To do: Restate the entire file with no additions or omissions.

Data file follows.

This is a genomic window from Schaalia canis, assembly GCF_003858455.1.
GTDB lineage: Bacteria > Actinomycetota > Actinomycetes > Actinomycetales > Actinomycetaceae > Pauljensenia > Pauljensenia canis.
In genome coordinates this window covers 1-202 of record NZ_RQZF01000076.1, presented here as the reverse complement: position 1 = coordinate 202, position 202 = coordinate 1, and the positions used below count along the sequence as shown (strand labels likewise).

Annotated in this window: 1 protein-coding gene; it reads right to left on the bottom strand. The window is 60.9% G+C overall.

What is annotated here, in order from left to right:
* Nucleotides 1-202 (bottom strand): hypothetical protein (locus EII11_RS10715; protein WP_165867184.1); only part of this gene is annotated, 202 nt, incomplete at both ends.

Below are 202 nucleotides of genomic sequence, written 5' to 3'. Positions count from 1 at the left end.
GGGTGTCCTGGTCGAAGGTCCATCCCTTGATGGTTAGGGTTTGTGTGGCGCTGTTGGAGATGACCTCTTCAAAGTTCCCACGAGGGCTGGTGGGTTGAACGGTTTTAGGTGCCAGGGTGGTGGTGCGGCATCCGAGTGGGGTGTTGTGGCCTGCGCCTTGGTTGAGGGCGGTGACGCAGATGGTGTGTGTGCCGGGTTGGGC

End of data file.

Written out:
This is a genomic window from Schaalia canis, assembly GCF_003858455.1.
GTDB lineage: Bacteria > Actinomycetota > Actinomycetes > Actinomycetales > Actinomycetaceae > Pauljensenia > Pauljensenia canis.
In genome coordinates this window covers 1-202 of record NZ_RQZF01000076.1, presented here as the reverse complement: position 1 = coordinate 202, position 202 = coordinate 1, and the positions used below count along the sequence as shown (strand labels likewise).

Annotated in this window: 1 protein-coding gene; it reads right to left on the bottom strand. The window is 60.9% G+C overall.

What is annotated here, in order from left to right:
* Nucleotides 1-202 (bottom strand): hypothetical protein (locus EII11_RS10715; protein WP_165867184.1); only part of this gene is annotated, 202 nt, incomplete at both ends.

Below are 202 nucleotides of genomic sequence, written 5' to 3'. Positions count from 1 at the left end.
GGGTGTCCTGGTCGAAGGTCCATCCCTTGATGGTTAGGGTTTGTGTGGCGCTGTTGGAGATGACCTCTTCAAAGTTCCCACGAGGGCTGGTGGGTTGAACGGTTTTAGGTGCCAGGGTGGTGGTGCGGCATCCGAGTGGGGTGTTGTGGCCTGCGCCTTGGTTGAGGGCGGTGACGCAGATGGTGTGTGTGCCGGGTTGGGC